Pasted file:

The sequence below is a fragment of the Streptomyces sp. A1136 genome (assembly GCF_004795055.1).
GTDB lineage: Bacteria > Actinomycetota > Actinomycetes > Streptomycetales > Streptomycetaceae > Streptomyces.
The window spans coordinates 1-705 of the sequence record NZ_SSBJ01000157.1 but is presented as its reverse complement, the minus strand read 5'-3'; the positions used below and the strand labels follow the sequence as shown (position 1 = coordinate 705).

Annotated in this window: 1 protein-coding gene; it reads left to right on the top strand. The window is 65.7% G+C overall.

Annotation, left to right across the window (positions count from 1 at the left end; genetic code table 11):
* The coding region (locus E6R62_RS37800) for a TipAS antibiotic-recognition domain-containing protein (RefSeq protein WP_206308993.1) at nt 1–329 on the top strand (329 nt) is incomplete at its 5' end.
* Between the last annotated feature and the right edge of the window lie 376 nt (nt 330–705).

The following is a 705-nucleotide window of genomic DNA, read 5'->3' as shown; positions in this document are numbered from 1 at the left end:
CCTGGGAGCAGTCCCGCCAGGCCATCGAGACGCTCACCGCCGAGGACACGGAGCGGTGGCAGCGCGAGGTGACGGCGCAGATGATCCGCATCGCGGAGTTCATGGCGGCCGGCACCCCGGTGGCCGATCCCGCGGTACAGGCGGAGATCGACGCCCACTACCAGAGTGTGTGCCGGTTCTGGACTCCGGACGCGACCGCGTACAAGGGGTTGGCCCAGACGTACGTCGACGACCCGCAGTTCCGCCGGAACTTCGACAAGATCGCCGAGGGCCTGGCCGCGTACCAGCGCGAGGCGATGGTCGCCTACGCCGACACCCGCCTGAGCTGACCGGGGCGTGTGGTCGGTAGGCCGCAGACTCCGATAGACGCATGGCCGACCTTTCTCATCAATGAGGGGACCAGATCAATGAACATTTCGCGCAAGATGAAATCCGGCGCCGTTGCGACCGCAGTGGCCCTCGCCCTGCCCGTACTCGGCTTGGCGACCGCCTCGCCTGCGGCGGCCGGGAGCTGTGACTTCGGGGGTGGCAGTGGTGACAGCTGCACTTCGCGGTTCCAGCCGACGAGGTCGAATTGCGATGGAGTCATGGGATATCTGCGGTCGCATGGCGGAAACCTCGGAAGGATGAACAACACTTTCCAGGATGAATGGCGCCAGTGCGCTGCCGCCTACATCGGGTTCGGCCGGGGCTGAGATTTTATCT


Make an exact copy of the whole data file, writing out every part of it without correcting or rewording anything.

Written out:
The sequence below is a fragment of the Streptomyces sp. A1136 genome (assembly GCF_004795055.1).
GTDB lineage: Bacteria > Actinomycetota > Actinomycetes > Streptomycetales > Streptomycetaceae > Streptomyces.
The window spans coordinates 1-705 of the sequence record NZ_SSBJ01000157.1 but is presented as its reverse complement, the minus strand read 5'-3'; the positions used below and the strand labels follow the sequence as shown (position 1 = coordinate 705).

Annotated in this window: 1 protein-coding gene; it reads left to right on the top strand. The window is 65.7% G+C overall.

Annotation, left to right across the window (positions count from 1 at the left end; genetic code table 11):
* The coding region (locus E6R62_RS37800) for a TipAS antibiotic-recognition domain-containing protein (RefSeq protein WP_206308993.1) at nt 1–329 on the top strand (329 nt) is incomplete at its 5' end.
* Between the last annotated feature and the right edge of the window lie 376 nt (nt 330–705).

The following is a 705-nucleotide window of genomic DNA, read 5'->3' as shown; positions in this document are numbered from 1 at the left end:
CCTGGGAGCAGTCCCGCCAGGCCATCGAGACGCTCACCGCCGAGGACACGGAGCGGTGGCAGCGCGAGGTGACGGCGCAGATGATCCGCATCGCGGAGTTCATGGCGGCCGGCACCCCGGTGGCCGATCCCGCGGTACAGGCGGAGATCGACGCCCACTACCAGAGTGTGTGCCGGTTCTGGACTCCGGACGCGACCGCGTACAAGGGGTTGGCCCAGACGTACGTCGACGACCCGCAGTTCCGCCGGAACTTCGACAAGATCGCCGAGGGCCTGGCCGCGTACCAGCGCGAGGCGATGGTCGCCTACGCCGACACCCGCCTGAGCTGACCGGGGCGTGTGGTCGGTAGGCCGCAGACTCCGATAGACGCATGGCCGACCTTTCTCATCAATGAGGGGACCAGATCAATGAACATTTCGCGCAAGATGAAATCCGGCGCCGTTGCGACCGCAGTGGCCCTCGCCCTGCCCGTACTCGGCTTGGCGACCGCCTCGCCTGCGGCGGCCGGGAGCTGTGACTTCGGGGGTGGCAGTGGTGACAGCTGCACTTCGCGGTTCCAGCCGACGAGGTCGAATTGCGATGGAGTCATGGGATATCTGCGGTCGCATGGCGGAAACCTCGGAAGGATGAACAACACTTTCCAGGATGAATGGCGCCAGTGCGCTGCCGCCTACATCGGGTTCGGCCGGGGCTGAGATTTTATCT